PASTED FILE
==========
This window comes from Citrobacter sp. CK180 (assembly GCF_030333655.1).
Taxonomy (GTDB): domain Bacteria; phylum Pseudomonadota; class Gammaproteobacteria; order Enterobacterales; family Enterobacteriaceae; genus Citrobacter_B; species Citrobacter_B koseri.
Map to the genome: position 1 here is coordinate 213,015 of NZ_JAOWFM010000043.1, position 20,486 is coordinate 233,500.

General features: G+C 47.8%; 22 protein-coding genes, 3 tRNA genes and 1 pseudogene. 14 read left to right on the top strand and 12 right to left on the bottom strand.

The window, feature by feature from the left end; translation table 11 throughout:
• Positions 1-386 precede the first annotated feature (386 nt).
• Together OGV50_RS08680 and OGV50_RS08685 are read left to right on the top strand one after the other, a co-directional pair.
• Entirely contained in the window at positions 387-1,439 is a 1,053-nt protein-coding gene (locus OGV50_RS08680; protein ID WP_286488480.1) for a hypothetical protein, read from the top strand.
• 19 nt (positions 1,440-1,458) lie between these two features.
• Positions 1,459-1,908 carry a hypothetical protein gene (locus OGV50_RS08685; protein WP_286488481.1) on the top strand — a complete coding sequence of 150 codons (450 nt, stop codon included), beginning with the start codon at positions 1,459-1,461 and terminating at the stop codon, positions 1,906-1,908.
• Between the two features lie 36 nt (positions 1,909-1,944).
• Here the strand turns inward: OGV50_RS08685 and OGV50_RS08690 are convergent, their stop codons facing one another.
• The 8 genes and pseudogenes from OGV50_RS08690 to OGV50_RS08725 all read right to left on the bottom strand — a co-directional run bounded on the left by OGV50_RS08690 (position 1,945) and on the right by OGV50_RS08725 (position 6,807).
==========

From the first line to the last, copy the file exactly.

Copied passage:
This window comes from Citrobacter sp. CK180 (assembly GCF_030333655.1).
Taxonomy (GTDB): domain Bacteria; phylum Pseudomonadota; class Gammaproteobacteria; order Enterobacterales; family Enterobacteriaceae; genus Citrobacter_B; species Citrobacter_B koseri.
Map to the genome: position 1 here is coordinate 213,015 of NZ_JAOWFM010000043.1, position 20,486 is coordinate 233,500.

General features: G+C 47.8%; 22 protein-coding genes, 3 tRNA genes and 1 pseudogene. 14 read left to right on the top strand and 12 right to left on the bottom strand.

The window, feature by feature from the left end; translation table 11 throughout:
• Positions 1-386 precede the first annotated feature (386 nt).
• Together OGV50_RS08680 and OGV50_RS08685 are read left to right on the top strand one after the other, a co-directional pair.
• Entirely contained in the window at positions 387-1,439 is a 1,053-nt protein-coding gene (locus OGV50_RS08680; protein ID WP_286488480.1) for a hypothetical protein, read from the top strand.
• 19 nt (positions 1,440-1,458) lie between these two features.
• Positions 1,459-1,908 carry a hypothetical protein gene (locus OGV50_RS08685; protein WP_286488481.1) on the top strand — a complete coding sequence of 150 codons (450 nt, stop codon included), beginning with the start codon at positions 1,459-1,461 and terminating at the stop codon, positions 1,906-1,908.
• Between the two features lie 36 nt (positions 1,909-1,944).
• Here the strand turns inward: OGV50_RS08685 and OGV50_RS08690 are convergent, their stop codons facing one another.
• The 8 genes and pseudogenes from OGV50_RS08690 to OGV50_RS08725 all read right to left on the bottom strand — a co-directional run bounded on the left by OGV50_RS08690 (position 1,945) and on the right by OGV50_RS08725 (position 6,807).